Social Care

December 21st, 2015 by James Goudie KC

In R (MM) v Hounslow LBC [2015] EWHC 3731 (Admin) the Council was the local authority responsible for (i) assessing and (ii) meeting the needs for care of an autistic child.  It was alleged that they had failed in both respects.  As Sir Brian Keith explained, the legal framework is well established. Local authorities are under a duty to “take reasonable steps to identify the extent to which there are children in need within their area”: see para 1(1) of Schedule 2 to the Children Act 1989. Guidance on how the needs of such children, including the needs of their families, should be met has been issued over the years. That guidance may be departed from only where there is good reason to do so. Its core feature is that the assessment of a child’s needs should not be an end in itself. Rather, it is a process which will lead to an improvement in the well-being of the child, and the conclusion of the assessment should result in a realistic plan of action, identifying the services to be provided, allocating responsibility for such action as needs to be taken, laying down a timetable for that action, and specifying the mechanism by which that action can be reviewed

A number of authorities have stressed the three stages which should inform the whole process: identifying the needs of the child, producing a care plan which specifies how those needs are to be met, and providing the services which the care plan has identified should be provided. That last stage is a critical element in the process. Once the first two stages of the process have been passed, the duty of the local authority to make provision for the needs which have to be met becomes absolute.

Sir Brian added that there are four other points that need to be made. First, the plan of action has to be a realistic one. It should not be just a vague statement of good intent. Secondly, the needs of parent carers are an integral feature of such an assessment, since providing services which meet the needs of the parents is often the most effective means of promoting the welfare of children in need, particularly disabled children. Thirdly, the maximum timeframe for the assessment to be produced, so that it is possible to reach an informed decision about what needs to be done next, should be no longer than 45 working days from when the assessment was commissioned. Fourthly, a new regime governing the functions of local authorities in respect of children with disabilities, including the provision of their social care needs, had been introduced by the Children and Families Act 2014, but was not material for the present case.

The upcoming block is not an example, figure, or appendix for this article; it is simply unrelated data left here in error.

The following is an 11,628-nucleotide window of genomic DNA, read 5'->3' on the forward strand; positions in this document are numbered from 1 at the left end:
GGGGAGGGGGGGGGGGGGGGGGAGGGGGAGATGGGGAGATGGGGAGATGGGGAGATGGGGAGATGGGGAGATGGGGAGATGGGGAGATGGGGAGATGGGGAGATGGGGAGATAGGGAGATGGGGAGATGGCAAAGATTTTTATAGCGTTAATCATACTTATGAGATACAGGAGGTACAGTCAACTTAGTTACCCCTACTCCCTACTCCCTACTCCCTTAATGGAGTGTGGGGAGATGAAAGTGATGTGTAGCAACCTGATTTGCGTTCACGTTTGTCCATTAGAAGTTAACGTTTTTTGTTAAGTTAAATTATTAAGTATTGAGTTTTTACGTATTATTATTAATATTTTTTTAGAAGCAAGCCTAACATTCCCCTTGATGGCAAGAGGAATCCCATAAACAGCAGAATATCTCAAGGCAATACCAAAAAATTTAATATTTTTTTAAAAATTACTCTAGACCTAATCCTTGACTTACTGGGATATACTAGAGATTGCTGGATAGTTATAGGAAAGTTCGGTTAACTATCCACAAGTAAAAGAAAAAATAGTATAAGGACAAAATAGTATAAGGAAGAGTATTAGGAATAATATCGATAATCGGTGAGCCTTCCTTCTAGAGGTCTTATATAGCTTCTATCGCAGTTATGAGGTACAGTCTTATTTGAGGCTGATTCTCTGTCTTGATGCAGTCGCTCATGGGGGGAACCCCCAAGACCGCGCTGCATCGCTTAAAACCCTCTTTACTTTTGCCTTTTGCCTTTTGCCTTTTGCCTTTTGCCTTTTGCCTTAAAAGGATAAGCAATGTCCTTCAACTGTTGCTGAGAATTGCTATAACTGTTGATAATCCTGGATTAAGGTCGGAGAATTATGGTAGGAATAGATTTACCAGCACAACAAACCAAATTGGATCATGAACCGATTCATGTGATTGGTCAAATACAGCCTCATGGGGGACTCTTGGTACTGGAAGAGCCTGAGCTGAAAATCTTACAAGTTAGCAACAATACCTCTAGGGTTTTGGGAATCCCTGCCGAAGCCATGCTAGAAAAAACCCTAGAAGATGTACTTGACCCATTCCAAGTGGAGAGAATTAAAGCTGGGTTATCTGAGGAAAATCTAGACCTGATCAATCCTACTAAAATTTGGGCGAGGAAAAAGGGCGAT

Having said all that, Sir Brian stated that it is important not to expect so much from those who prepare these assessments that we risk taking them away unnecessarily from their front-line duties. Judges should not subject such assessments to an over-zealous textual analysis which might be more appropriate to a document drafted by a lawyer in the context of a legal dispute.

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